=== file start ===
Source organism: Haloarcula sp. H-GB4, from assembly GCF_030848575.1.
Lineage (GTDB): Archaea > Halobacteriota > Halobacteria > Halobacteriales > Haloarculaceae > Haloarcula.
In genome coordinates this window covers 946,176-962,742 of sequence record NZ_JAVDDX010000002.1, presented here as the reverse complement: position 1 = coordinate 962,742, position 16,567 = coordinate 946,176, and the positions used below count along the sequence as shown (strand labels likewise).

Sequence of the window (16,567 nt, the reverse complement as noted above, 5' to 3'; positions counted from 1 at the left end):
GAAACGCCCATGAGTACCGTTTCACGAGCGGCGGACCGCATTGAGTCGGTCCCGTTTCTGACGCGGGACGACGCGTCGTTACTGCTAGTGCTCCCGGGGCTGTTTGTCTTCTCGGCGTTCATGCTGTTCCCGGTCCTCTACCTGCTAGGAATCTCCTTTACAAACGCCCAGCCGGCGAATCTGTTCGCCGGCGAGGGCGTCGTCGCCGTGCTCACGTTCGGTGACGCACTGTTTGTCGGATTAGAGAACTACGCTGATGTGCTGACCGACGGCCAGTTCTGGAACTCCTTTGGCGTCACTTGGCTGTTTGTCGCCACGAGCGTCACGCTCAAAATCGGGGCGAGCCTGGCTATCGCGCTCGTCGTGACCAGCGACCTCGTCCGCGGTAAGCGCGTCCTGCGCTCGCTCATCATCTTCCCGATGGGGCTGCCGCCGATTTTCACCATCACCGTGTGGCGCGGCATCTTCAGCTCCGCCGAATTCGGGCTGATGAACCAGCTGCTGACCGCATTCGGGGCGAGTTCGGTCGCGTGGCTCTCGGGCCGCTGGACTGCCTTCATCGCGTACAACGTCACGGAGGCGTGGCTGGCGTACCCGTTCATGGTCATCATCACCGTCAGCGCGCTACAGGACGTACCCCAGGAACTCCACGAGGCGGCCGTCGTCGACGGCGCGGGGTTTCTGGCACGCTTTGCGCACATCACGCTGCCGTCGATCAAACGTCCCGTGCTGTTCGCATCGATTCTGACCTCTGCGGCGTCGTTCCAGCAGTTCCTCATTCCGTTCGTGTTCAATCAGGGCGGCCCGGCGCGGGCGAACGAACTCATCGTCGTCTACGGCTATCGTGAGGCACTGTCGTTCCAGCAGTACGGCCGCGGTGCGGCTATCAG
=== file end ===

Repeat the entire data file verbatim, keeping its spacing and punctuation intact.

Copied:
Source organism: Haloarcula sp. H-GB4, from assembly GCF_030848575.1.
Lineage (GTDB): Archaea > Halobacteriota > Halobacteria > Halobacteriales > Haloarculaceae > Haloarcula.
In genome coordinates this window covers 946,176-962,742 of sequence record NZ_JAVDDX010000002.1, presented here as the reverse complement: position 1 = coordinate 962,742, position 16,567 = coordinate 946,176, and the positions used below count along the sequence as shown (strand labels likewise).

Sequence of the window (16,567 nt, the reverse complement as noted above, 5' to 3'; positions counted from 1 at the left end):
GAAACGCCCATGAGTACCGTTTCACGAGCGGCGGACCGCATTGAGTCGGTCCCGTTTCTGACGCGGGACGACGCGTCGTTACTGCTAGTGCTCCCGGGGCTGTTTGTCTTCTCGGCGTTCATGCTGTTCCCGGTCCTCTACCTGCTAGGAATCTCCTTTACAAACGCCCAGCCGGCGAATCTGTTCGCCGGCGAGGGCGTCGTCGCCGTGCTCACGTTCGGTGACGCACTGTTTGTCGGATTAGAGAACTACGCTGATGTGCTGACCGACGGCCAGTTCTGGAACTCCTTTGGCGTCACTTGGCTGTTTGTCGCCACGAGCGTCACGCTCAAAATCGGGGCGAGCCTGGCTATCGCGCTCGTCGTGACCAGCGACCTCGTCCGCGGTAAGCGCGTCCTGCGCTCGCTCATCATCTTCCCGATGGGGCTGCCGCCGATTTTCACCATCACCGTGTGGCGCGGCATCTTCAGCTCCGCCGAATTCGGGCTGATGAACCAGCTGCTGACCGCATTCGGGGCGAGTTCGGTCGCGTGGCTCTCGGGCCGCTGGACTGCCTTCATCGCGTACAACGTCACGGAGGCGTGGCTGGCGTACCCGTTCATGGTCATCATCACCGTCAGCGCGCTACAGGACGTACCCCAGGAACTCCACGAGGCGGCCGTCGTCGACGGCGCGGGGTTTCTGGCACGCTTTGCGCACATCACGCTGCCGTCGATCAAACGTCCCGTGCTGTTCGCATCGATTCTGACCTCTGCGGCGTCGTTCCAGCAGTTCCTCATTCCGTTCGTGTTCAATCAGGGCGGCCCGGCGCGGGCGAACGAACTCATCGTCGTCTACGGCTATCGTGAGGCACTGTCGTTCCAGCAGTACGGCCGCGGTGCGGCTATCAG